The Holstein, Red and White Holstein, Jersey and Brown Swiss herd is milked in a tiestall barn and produce 400 tons of milk every year. The island receives significant snowfall and bitterly cold temperatures in the winter, but experiences mild summers making the region attractive for dairy farming and tourism.
PHOTO SUBMITTED
The Holstein, Red and White Holstein, Jersey and Brown Swiss herd is milked in a tiestall barn and produce 400 tons of milk every year. The island receives significant snowfall and bitterly cold temperatures in the winter, but experiences mild summers making the region attractive for dairy farming and tourism. PHOTO SUBMITTED
    Toyokoro, Hokkaido, Japan – In the northernmost region of Japan, the Dendo family is caring for the land and their livestock as first-generation dairy farmers.
    Tom Dendo and his family – his wife and their grown children, a son and two daughters – milk 40 cows on their farm located in the town of Toyokoro in the Tokachi Subprefecture on the island of Hokkaido. Dendo is the sole workman for the farm alongside his wife.
    Dendo said his days begin around 5 a.m. His morning milking routine takes one hour to complete. After milking is taken care of, the barn is cleaned. Dendo feeds the cows at 8 a.m. In the afternoon, Dendo begins milking at 4 p.m. and is typically done for the day by 6 p.m.
    The farm’s profits support Dendo’s family.
    “We make approximately 100 yen, including subsidies,” he said.
    Looking five years ahead, Dendo would like to keep doing what he is now, making a living from the satisfying work of a dairyman.
    “I would like to aim at relaxing and relaxing farm life in the future,” Dendo said. “I like the dairy lifestyle.”
    The farm is home to a collective herd of Holstein, Red and White Holstein, Jersey and Brown Swiss. Dendo said the cows produce 400 tons of raw milk every year. Dendo milks his cows using a pipeline system in a tiestall barn.
    Japan traverses an archipelago of 6, 852 islands; Hokkaido is one of the five main islands, joining Honshu, Shikoku, Kyushu and Okinawa. Hokkaido is the country’s second largest island but is home to a very small percentage of the country’s population.
    According to The World Encyclopedia Book, much of the island is covered with forested mountains and hills. From southwestern Hokkaido, a curved peninsula extends. But, northeast of the peninsula is the Ishikari Plain, which is Hokkaido’s largest lowland and principal agricultural region. Along the east coast are small plains areas. The economy of the island revolves around the dairy industry, fishing and forestry.
    Toyokoro lies along the east coast of the island near the Pacific Ocean.
    Dendo said there are 50 dairy farms surrounding his area. The milk from the farm is sent to a dairy plant where it is processed into cheese and butter.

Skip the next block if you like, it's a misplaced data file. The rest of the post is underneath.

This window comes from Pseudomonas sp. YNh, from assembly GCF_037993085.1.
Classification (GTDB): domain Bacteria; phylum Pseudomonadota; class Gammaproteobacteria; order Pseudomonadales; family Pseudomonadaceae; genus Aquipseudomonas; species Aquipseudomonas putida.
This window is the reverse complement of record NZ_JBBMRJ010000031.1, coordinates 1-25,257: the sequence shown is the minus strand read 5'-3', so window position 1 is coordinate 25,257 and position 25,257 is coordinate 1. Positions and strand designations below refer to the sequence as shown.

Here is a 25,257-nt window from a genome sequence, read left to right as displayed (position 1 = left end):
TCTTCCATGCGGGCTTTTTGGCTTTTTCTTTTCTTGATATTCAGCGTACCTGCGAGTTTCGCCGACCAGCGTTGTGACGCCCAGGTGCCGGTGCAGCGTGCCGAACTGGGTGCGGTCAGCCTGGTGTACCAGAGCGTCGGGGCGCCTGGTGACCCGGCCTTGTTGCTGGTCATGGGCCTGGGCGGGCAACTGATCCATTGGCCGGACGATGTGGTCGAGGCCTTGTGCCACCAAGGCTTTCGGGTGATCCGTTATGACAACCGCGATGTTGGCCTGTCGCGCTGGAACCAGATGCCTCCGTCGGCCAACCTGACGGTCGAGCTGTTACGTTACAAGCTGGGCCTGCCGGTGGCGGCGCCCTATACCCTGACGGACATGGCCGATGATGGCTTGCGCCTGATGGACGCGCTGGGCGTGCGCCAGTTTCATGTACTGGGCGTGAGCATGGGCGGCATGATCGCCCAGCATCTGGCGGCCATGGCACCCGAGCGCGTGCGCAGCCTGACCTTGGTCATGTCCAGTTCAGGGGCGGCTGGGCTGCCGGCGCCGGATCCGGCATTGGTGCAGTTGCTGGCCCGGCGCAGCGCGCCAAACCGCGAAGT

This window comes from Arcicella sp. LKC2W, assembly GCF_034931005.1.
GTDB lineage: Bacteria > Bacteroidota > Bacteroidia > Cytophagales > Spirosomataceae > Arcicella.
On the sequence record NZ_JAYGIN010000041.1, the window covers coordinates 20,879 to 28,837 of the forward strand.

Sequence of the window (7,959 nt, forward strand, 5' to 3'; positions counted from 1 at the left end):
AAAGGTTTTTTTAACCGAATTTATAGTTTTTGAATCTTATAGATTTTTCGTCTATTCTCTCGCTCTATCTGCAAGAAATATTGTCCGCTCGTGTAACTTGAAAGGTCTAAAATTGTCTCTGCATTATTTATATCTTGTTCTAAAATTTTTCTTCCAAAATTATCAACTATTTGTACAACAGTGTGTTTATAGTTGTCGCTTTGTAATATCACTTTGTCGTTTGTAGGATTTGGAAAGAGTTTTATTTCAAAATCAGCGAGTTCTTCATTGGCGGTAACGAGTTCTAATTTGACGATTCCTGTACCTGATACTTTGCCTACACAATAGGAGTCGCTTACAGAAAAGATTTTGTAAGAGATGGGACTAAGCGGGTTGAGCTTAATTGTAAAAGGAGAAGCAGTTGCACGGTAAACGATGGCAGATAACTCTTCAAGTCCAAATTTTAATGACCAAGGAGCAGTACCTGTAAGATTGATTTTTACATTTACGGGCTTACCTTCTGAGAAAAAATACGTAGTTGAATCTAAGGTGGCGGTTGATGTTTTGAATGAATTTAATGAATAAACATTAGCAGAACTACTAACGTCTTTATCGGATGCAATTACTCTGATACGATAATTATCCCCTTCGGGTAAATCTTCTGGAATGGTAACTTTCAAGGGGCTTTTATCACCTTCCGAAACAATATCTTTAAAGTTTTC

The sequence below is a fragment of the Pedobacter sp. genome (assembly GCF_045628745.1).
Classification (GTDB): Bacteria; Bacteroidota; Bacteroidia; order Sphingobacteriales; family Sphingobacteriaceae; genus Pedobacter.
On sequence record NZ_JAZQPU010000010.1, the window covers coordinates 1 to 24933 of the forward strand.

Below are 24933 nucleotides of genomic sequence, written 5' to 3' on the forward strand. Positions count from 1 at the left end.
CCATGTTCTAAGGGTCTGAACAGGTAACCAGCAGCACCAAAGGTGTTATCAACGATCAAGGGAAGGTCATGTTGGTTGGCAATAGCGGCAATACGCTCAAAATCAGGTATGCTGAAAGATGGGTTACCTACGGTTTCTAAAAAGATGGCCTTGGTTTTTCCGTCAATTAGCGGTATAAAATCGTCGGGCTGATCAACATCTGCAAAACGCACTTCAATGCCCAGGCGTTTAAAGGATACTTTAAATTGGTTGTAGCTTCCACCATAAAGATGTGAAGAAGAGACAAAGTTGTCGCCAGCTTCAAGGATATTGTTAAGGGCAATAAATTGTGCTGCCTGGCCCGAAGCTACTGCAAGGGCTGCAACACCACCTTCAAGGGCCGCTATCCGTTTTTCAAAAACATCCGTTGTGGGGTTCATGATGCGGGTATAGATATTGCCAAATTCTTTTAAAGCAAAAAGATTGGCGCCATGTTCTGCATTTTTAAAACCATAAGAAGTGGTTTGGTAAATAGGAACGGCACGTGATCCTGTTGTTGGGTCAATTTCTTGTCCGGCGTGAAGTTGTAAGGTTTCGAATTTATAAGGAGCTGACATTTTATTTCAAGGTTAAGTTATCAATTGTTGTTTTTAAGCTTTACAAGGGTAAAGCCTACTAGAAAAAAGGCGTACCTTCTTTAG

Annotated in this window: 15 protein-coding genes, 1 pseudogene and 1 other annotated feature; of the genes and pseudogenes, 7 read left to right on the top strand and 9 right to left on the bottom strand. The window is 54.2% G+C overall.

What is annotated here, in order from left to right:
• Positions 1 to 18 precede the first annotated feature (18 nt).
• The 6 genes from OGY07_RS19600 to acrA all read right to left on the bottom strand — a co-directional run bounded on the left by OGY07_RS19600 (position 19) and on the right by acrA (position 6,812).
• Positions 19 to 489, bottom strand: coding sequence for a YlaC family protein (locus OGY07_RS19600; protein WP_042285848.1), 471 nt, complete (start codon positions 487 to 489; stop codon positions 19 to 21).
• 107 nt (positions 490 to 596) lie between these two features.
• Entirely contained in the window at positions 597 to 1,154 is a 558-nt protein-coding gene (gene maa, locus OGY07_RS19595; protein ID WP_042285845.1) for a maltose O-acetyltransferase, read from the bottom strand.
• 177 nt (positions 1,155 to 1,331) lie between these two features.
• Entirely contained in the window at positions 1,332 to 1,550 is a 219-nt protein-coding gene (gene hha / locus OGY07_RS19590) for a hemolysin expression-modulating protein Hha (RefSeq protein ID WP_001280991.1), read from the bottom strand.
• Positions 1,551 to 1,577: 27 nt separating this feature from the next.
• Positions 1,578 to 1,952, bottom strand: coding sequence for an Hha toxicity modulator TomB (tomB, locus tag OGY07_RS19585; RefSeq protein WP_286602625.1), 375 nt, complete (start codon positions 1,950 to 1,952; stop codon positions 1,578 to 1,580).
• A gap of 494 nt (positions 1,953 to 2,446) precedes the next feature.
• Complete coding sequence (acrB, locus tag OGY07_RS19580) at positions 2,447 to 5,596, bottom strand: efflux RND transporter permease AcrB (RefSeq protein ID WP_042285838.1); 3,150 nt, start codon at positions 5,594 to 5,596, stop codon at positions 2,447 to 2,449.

According to livejapan.com, Hokkaido is dairy kingdom, producing 4 million tons of milk each year – a whopping 55% of Japan’s annual production of 7.3 million tons.
    While the dairy industry is prevalent on the island, the number of households dairying has dwindled in recent years. According to the Ministry of Agriculture, Forestry and Fisheries, 18,600 dairy farms were in operation in 2014. By 2018, that number had dropped to 15,700. The number of milking cows has fallen from 772,500 to 731,100 in the same period.
    Dairy cows can thrive in the island’s climate. Similar to the state of Maine, Hokkaido has cool summers and cold winters. Rain is plentiful in the country but varies greatly depending on region. The mountains of the Sea of Japan coast may receive 63 inches while the Sea of Okhotsk coast may have 31 inches of precipitation.
    Dendo said wintertime temperatures can dip as low as 20 degrees Fahrenheit below zero. The area is subarctic; snowfall can accumulate as much as 400 inches on the mountains near the Sea of Japan and measure near 70 inches on the Pacific Coast.
    Because of the area’s plentiful snowfall, the area is a popular destination for snow sports. The area has several winter festivals and ski resorts. In addition, because Hokkaido is Japan’s coldest region and is less humid in the summertime than other parts of Japan, tourism is a beaming industry.
    Dendo said their herd is fed a diet based around grass silage which they produce on their land. They also feed purchased potato pulp and various grains. He said common crops grown in the area are soybean, potato, wheat, corn and beets. A common feature to many farms in Japan are terraced fields. Rice paddies are also characteristic to the nation as rice is Japan’s leading crop.
     While the dairy industry in Japan will no doubt continue to face challenges, from limited farm land to a diminishing population of active dairy farmers to trade and much in between, Dendo said he is happy to reap the benefits of a life spent on his little island dairy farm.